2. Is the sewer assessment a tax? Whether a sewer charge or assessment or lien is a local assessment as distinguished from a tax is a matter on which the authorities are not as clear as they might be. Assessments by elected public officials of the cost of a sewer against the properties benefited was held to be constitutional although a "species of taxation". Oil City v. Oil City Boiler Works, 152 Pa. 348, 25 A. 549; Hammett v. Philadelphia, 65 Pa. 146; Michener v. Philadelphia, 118 Pa. 535, 12 A. 174; Harrisburg v. Segelbaum, 151 Pa. 172, 24 A. 1070. However, in Manheim Township Supervisors v. Workman, 350 Pa. 168, 38 A.2d 273, the Court, after holding that an annual tax upon abutting property owners for electric street lighting was a violation of the uniformity provision of Article IX, § 1 of the Constitution, although the requirement of uniformity does not apply to assessments for the cost of local improvements, said (page 172): "... it is proper to make municipal assessments for local improvements; such assessments, although stated in Hammett v. Philadelphia, supra, to be a 'species of taxation', are not really taxes but claims laid against properties specially benefited, being in the nature of an exaction from them of compensation for the presumed increase in their values resulting from the improvement".
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Moreover, a distinction between taxes and municipal charges or assessments against abutting property owners was recognized in Northern Liberties v. St. John's Church, 13 Pa. 104, 107; Pray v. Northern Liberties, 31 Pa. 69, 71; Phila. v. U.S. Housing Corp., 280 Pa. 417, 124 A. 669. Compare also the line of cases which hold that an exemption from taxation either by statute or by charter does not constitute an exemption from special assessments: Phila v. Pennsylvania Hospital, 143 Pa. 367, 22 A. 744; Broad Street. Sewickley Methodist Episcopal Church's Appeal, 165 Pa. 475, 30 A. 1007; Phia. v. Union Burial Ground Society, 178 Pa. 533, 36 A. 172; Harrisburg v. Cemetery Assn., 293 Pa. 390, 143 A. 111. For reasons hereinafter appearing, it is unnecessary to decide whether the assessment of the cost of a sewer and the liening of such a charge is merely an assessment for local purposes and local benefits or is a tax within the meaning of § 20 of Article III of the Constitution.
3. Does the Act delegate to an Authority the power to perform municipal functions and to levy taxes or are those powers vested only in the elected local Commissioners and in the latter event is the delegation of these powers in the mode prescribed by the Act constitutional?
It is well established that the State legislature has the right to delegate its power to tax, to municipal bodies such as counties, cities, boroughs, and townships, whose commissioners or taxing officers are elected by the people; and for the purposes and objects of carrying on local government, such elected public officials may perform municipal functions and may be validly and constitutionally authorized to impose and collect taxes: Durach's Appeal, 62 Pa. 491; Sharpless v. Mayor of Philadelphia, 21 Pa. 147; Wilson v. Philadelphia School District, 328 Pa. 225, 195 A. 90. Moreover,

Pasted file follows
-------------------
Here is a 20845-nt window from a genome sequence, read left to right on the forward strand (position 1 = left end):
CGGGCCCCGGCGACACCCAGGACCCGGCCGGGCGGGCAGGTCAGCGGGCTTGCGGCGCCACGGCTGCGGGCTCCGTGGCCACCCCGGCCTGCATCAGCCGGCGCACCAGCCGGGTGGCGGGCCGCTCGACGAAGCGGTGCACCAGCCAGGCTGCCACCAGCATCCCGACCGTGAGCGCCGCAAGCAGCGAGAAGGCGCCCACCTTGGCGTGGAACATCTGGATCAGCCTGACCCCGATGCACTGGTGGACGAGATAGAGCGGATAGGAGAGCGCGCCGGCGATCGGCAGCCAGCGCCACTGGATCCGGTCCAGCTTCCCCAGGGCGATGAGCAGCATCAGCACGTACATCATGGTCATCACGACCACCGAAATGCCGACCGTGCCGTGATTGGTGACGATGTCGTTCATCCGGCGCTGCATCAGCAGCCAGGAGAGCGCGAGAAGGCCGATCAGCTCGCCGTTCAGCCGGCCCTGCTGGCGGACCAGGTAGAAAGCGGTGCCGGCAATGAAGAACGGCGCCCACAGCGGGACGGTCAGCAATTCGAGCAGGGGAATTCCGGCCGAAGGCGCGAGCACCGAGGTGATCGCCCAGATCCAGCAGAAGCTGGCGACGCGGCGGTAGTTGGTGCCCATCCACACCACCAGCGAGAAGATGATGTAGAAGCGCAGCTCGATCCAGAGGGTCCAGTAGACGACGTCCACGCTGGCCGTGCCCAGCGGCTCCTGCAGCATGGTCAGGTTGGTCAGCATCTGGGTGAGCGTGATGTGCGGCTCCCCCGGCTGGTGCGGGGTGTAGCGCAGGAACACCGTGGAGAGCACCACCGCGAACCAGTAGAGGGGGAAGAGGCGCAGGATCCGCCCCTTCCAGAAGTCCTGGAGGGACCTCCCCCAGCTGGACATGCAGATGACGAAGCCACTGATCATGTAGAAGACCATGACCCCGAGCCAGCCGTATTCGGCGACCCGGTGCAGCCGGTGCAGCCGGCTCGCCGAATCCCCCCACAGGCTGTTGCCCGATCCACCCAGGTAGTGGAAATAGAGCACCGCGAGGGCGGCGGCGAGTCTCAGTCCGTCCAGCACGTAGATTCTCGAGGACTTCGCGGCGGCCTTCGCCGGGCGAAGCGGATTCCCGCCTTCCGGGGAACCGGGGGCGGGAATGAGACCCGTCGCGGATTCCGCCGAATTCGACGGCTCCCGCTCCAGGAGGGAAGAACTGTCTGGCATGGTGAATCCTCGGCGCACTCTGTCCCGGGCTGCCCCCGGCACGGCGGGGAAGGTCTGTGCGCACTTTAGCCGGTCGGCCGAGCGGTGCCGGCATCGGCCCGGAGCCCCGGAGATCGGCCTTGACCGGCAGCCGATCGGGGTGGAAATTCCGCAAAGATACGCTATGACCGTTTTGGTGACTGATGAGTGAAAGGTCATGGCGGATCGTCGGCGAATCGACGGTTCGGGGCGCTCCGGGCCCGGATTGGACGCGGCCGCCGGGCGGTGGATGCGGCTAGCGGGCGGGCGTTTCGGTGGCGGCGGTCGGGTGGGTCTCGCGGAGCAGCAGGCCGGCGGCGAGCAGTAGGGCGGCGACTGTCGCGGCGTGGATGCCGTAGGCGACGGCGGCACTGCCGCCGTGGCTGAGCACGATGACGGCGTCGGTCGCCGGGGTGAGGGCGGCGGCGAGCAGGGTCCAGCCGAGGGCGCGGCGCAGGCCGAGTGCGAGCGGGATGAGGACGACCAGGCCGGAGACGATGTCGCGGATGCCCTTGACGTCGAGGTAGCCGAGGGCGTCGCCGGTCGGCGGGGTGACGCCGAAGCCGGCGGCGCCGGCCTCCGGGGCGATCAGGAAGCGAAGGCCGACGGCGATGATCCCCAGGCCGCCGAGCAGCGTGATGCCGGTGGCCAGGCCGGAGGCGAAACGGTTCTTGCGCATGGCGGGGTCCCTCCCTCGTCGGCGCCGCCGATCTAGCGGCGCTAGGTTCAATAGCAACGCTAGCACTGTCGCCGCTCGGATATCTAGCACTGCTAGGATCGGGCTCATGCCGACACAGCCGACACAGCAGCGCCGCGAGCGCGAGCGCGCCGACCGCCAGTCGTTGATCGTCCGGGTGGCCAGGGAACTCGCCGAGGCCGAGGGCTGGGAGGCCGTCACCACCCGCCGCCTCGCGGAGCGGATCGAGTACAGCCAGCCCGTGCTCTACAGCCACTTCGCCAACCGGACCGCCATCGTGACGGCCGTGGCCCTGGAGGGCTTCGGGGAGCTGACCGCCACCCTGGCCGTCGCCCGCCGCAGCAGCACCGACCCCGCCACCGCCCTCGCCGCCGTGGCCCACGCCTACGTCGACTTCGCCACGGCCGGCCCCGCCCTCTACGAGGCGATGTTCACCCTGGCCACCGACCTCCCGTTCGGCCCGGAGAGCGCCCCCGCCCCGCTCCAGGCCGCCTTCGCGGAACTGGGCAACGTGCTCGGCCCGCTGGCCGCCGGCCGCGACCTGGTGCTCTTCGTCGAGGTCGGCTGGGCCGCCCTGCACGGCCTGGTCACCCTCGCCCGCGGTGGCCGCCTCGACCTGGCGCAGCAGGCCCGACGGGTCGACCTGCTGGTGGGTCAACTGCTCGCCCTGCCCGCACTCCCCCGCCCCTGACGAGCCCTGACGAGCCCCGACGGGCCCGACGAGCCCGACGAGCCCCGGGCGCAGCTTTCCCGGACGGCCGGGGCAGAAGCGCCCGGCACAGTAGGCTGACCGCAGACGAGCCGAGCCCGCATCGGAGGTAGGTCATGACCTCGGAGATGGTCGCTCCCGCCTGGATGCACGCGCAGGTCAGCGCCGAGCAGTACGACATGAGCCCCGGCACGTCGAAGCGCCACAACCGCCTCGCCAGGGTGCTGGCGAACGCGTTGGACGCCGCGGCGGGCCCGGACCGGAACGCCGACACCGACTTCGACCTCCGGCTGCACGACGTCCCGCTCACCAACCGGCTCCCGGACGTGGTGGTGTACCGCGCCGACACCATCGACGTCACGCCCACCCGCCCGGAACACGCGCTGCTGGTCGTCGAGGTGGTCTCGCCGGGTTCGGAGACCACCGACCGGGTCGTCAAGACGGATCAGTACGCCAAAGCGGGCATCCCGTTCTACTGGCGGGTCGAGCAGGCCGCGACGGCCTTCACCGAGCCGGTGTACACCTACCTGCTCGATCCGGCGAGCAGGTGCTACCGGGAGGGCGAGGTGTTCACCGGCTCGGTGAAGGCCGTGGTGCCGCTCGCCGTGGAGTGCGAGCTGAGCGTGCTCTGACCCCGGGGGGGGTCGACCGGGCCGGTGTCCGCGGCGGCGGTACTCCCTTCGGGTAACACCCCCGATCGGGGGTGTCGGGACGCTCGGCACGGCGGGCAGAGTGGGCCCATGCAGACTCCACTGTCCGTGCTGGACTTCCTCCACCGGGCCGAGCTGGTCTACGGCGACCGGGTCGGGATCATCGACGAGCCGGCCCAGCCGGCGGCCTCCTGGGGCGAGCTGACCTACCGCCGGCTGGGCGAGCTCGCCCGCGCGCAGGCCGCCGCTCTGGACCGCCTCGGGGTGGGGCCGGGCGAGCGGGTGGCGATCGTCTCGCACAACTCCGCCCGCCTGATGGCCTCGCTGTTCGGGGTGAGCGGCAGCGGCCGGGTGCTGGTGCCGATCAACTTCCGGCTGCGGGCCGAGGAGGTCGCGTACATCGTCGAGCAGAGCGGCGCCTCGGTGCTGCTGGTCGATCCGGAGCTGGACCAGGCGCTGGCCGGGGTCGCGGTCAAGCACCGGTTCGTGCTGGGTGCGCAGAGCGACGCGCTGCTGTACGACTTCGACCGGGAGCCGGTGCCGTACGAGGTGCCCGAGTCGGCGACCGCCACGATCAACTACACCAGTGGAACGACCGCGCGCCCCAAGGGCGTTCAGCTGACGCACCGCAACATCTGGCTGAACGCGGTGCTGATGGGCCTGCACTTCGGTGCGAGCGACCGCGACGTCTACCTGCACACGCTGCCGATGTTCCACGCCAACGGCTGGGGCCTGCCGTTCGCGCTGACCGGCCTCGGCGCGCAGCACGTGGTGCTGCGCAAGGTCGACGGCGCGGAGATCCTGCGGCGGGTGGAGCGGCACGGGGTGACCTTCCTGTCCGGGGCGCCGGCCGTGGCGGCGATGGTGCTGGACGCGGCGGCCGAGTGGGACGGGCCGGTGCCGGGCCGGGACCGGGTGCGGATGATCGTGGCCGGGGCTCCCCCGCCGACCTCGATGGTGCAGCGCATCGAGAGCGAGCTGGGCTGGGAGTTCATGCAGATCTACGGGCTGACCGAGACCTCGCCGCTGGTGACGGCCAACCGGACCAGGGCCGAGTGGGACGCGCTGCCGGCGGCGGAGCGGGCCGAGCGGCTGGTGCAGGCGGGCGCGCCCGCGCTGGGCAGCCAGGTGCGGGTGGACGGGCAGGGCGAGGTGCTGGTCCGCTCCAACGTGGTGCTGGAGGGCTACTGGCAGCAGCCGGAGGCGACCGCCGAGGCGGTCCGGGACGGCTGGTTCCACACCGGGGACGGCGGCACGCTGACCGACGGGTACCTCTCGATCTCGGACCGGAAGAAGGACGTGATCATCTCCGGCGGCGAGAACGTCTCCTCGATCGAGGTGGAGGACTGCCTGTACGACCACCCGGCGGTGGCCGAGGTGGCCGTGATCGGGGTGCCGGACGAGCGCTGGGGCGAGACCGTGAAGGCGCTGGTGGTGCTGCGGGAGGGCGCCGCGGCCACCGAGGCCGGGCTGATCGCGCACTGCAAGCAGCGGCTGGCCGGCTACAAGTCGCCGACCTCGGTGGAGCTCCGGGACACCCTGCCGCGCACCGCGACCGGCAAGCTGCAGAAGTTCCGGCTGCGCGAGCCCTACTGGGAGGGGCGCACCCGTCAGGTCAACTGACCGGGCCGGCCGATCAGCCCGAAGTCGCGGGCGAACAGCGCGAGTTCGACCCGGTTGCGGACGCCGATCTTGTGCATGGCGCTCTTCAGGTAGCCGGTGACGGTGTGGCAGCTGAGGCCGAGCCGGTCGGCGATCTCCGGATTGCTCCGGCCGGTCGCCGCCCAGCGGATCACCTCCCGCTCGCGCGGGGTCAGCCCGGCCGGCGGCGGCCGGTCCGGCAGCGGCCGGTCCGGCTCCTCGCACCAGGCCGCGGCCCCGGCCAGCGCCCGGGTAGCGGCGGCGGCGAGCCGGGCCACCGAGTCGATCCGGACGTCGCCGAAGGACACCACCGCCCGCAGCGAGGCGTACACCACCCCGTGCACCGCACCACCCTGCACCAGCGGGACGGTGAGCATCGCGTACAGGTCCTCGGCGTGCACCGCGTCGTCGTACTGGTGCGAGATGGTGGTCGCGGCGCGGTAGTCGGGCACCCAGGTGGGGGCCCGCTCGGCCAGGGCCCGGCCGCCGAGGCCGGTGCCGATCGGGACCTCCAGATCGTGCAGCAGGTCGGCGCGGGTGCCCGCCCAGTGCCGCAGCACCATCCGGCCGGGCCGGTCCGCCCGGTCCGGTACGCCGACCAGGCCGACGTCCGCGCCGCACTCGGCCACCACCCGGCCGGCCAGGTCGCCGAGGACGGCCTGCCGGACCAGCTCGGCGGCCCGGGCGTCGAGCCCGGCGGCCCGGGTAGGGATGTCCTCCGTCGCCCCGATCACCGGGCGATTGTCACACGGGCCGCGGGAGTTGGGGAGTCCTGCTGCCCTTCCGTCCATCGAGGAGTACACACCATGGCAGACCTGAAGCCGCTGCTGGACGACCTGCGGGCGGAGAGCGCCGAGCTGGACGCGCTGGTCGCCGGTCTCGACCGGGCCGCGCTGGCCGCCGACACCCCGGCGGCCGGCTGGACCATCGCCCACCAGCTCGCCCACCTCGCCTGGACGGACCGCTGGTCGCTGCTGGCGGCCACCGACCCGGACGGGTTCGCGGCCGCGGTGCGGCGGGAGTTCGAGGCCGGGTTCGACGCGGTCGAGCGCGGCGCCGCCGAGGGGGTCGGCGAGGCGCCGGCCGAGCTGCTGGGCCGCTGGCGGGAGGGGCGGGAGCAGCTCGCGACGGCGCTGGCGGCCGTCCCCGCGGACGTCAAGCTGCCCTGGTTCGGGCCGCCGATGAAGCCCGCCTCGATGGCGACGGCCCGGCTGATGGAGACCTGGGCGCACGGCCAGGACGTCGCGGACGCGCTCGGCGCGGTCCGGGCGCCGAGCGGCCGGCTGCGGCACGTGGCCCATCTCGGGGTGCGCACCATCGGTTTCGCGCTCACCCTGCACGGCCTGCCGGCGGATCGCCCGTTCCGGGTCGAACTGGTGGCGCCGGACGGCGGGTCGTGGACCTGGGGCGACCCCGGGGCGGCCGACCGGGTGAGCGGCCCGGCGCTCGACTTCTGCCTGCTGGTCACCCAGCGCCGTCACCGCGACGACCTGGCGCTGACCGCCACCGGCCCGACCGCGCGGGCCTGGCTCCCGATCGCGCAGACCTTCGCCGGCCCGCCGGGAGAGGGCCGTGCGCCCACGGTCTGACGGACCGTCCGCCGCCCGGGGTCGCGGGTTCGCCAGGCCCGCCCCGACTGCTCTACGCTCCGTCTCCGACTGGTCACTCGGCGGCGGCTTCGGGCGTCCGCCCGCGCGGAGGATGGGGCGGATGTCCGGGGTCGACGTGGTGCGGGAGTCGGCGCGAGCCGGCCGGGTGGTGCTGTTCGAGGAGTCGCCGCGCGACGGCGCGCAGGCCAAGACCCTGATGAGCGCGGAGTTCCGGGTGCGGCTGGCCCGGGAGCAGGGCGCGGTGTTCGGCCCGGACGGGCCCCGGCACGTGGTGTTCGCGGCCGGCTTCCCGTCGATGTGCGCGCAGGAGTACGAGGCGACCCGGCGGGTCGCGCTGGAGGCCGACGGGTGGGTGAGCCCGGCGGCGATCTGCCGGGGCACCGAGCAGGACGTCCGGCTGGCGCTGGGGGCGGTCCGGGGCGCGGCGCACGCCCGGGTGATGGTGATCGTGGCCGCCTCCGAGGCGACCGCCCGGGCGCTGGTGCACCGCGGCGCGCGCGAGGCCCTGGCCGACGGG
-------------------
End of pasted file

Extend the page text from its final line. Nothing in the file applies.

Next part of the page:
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elected local public officials may be specifically authorized to assess sewer charges and create liens therefor against the abutting or benefiting property owner.*fn3
Furthermore, the analogous (so-called) "School Board cases" uphold the constitutionality of acts which authorize school boards, school districts or similar bodies to administer schools and the school systems, and to impose and collect a tax if the legislature (or the duly elected public officials of a municipality) fix the tax or fix a maximum ceiling or limit on the tax: Wilson v. Philadelphia School District, 328 Pa. 225, 195 A. 90; Minisinger v. Rau, 236 Pa. 327, 84 A. 902; Moore v. Pittsburgh School District, 338 Pa. 466, 13 A.2d 29. But no recent case has sustained the grant to an Authority (or to a school board or to any similar agency, body or instrumentality) of an unlimited right or power to levy taxes. It is therefore important to determine more specifically what, if any, taxing powers are delegated to this Authority by the Municipality Authorities Act.
Appellant contends that the second proviso of § 4B(s) -- notwithstanding the words "And provided further," -- modifies only the first proviso and not the prior language of this section, and consequently the section is invalid since it delegates to an Authority the power to assess costs and levy taxes without limitation.The language of this section of the Act is undoubtedly ambiguous.*fn4 It is not clear from the words of the Act (a) whether this section gives the Authority unlimited power to impose charges or assessments, with
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the proviso that such charges shall have the force and effect of a lien if and when approved by the elected township commissioners; or (b) whether the Authority's power to adopt a plan and to fix the cost of construction, and to impose charges or assessments or liens against the properties benefited, are limited and restricted to what is approved and therefore fixed by the commissioners.
Decree affirmed; each party to bear her or its respective costs.